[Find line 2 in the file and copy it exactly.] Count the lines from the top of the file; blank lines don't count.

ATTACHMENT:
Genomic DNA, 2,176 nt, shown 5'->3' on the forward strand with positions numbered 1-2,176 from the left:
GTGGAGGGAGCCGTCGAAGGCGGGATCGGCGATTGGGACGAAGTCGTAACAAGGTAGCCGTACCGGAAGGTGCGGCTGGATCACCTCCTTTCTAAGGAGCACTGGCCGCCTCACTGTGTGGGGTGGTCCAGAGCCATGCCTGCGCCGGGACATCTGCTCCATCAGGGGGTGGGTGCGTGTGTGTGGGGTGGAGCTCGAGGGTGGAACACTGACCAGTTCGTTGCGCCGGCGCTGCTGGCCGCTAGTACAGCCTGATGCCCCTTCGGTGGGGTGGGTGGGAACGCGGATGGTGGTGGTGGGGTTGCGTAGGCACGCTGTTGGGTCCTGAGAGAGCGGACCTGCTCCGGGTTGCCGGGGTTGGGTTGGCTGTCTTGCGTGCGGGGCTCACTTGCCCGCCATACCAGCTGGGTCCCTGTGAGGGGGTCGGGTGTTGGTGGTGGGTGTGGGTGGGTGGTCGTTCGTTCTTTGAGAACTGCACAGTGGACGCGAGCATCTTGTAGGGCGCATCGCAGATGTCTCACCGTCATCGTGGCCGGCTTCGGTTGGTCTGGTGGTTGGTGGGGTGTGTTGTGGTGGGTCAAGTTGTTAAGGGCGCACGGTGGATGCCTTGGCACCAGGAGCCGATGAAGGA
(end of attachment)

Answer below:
GTGGAGGGAGCCGTCGAAGGCGGGATCGGCGATTGGGACGAAGTCGTAACAAGGTAGCCGTACCGGAAGGTGCGGCTGGATCACCTCCTTTCTAAGGAGCACTGGCCGCCTCACTGTGTGGGGTGGTCCAGAGCCATGCCTGCGCCGGGACATCTGCTCCATCAGGGGGTGGGTGCGTGTGTGTGGGGTGGAGCTCGAGGGTGGAACACTGACCAGTTCGTTGCGCCGGCGCTGCTGGCCGCTAGTACAGCCTGATGCCCCTTCGGTGGGGTGGGTGGGAACGCGGATGGTGGTGGTGGGGTTGCGTAGGCACGCTGTTGGGTCCTGAGAGAGCGGACCTGCTCCGGGTTGCCGGGGTTGGGTTGGCTGTCTTGCGTGCGGGGCTCACTTGCCCGCCATACCAGCTGGGTCCCTGTGAGGGGGTCGGGTGTTGGTGGTGGGTGTGGGTGGGTGGTCGTTCGTTCTTTGAGAACTGCACAGTGGACGCGAGCATCTTGTAGGGCGCATCGCAGATGTCTCACCGTCATCGTGGCCGGCTTCGGTTGGTCTGGTGGTTGGTGGGGTGTGTTGTGGTGGGTCAAGTTGTTAAGGGCGCACGGTGGATGCCTTGGCACCAGGAGCCGATGAAGGA